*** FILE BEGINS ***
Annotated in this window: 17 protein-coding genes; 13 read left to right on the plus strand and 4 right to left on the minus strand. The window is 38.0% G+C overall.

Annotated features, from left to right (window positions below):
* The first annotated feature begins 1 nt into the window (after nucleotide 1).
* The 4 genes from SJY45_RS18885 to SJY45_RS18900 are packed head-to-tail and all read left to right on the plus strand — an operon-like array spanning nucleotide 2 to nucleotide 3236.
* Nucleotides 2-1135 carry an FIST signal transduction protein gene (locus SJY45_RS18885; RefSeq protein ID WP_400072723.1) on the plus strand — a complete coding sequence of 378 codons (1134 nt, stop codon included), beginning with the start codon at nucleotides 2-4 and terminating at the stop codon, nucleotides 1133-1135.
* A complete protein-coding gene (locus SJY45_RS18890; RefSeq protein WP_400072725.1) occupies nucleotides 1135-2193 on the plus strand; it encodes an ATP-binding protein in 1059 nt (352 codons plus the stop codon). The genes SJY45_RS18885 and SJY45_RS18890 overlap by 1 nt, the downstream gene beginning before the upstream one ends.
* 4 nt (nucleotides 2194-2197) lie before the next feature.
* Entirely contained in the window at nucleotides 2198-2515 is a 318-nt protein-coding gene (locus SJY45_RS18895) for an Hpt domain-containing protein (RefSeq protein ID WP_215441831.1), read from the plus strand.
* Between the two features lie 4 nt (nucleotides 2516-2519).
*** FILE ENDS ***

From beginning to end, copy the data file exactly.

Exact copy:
Annotated in this window: 17 protein-coding genes; 13 read left to right on the plus strand and 4 right to left on the minus strand. The window is 38.0% G+C overall.

Annotated features, from left to right (window positions below):
* The first annotated feature begins 1 nt into the window (after nucleotide 1).
* The 4 genes from SJY45_RS18885 to SJY45_RS18900 are packed head-to-tail and all read left to right on the plus strand — an operon-like array spanning nucleotide 2 to nucleotide 3236.
* Nucleotides 2-1135 carry an FIST signal transduction protein gene (locus SJY45_RS18885; RefSeq protein ID WP_400072723.1) on the plus strand — a complete coding sequence of 378 codons (1134 nt, stop codon included), beginning with the start codon at nucleotides 2-4 and terminating at the stop codon, nucleotides 1133-1135.
* A complete protein-coding gene (locus SJY45_RS18890; RefSeq protein WP_400072725.1) occupies nucleotides 1135-2193 on the plus strand; it encodes an ATP-binding protein in 1059 nt (352 codons plus the stop codon). The genes SJY45_RS18885 and SJY45_RS18890 overlap by 1 nt, the downstream gene beginning before the upstream one ends.
* 4 nt (nucleotides 2194-2197) lie before the next feature.
* Entirely contained in the window at nucleotides 2198-2515 is a 318-nt protein-coding gene (locus SJY45_RS18895) for an Hpt domain-containing protein (RefSeq protein ID WP_215441831.1), read from the plus strand.
* Between the two features lie 4 nt (nucleotides 2516-2519).